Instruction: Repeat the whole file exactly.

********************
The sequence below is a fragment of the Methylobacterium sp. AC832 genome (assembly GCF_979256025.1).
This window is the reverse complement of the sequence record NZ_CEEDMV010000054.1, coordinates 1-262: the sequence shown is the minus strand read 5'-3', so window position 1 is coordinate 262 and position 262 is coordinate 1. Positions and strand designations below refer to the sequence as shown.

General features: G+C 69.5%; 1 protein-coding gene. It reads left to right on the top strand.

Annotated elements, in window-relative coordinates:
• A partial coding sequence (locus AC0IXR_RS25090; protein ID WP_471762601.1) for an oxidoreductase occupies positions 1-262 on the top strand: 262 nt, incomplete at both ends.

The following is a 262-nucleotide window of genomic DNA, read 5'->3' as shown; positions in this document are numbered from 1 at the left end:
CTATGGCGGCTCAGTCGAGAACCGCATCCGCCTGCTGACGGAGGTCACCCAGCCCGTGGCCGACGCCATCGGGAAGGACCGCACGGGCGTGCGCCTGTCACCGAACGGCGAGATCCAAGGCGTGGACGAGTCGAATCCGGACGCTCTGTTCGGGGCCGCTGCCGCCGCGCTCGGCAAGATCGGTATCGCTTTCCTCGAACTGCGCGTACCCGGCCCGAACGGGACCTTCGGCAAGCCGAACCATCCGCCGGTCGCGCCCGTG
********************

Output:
The sequence below is a fragment of the Methylobacterium sp. AC832 genome (assembly GCF_979256025.1).
This window is the reverse complement of the sequence record NZ_CEEDMV010000054.1, coordinates 1-262: the sequence shown is the minus strand read 5'-3', so window position 1 is coordinate 262 and position 262 is coordinate 1. Positions and strand designations below refer to the sequence as shown.

General features: G+C 69.5%; 1 protein-coding gene. It reads left to right on the top strand.

Annotated elements, in window-relative coordinates:
• A partial coding sequence (locus AC0IXR_RS25090; protein ID WP_471762601.1) for an oxidoreductase occupies positions 1-262 on the top strand: 262 nt, incomplete at both ends.

The following is a 262-nucleotide window of genomic DNA, read 5'->3' as shown; positions in this document are numbered from 1 at the left end:
CTATGGCGGCTCAGTCGAGAACCGCATCCGCCTGCTGACGGAGGTCACCCAGCCCGTGGCCGACGCCATCGGGAAGGACCGCACGGGCGTGCGCCTGTCACCGAACGGCGAGATCCAAGGCGTGGACGAGTCGAATCCGGACGCTCTGTTCGGGGCCGCTGCCGCCGCGCTCGGCAAGATCGGTATCGCTTTCCTCGAACTGCGCGTACCCGGCCCGAACGGGACCTTCGGCAAGCCGAACCATCCGCCGGTCGCGCCCGTG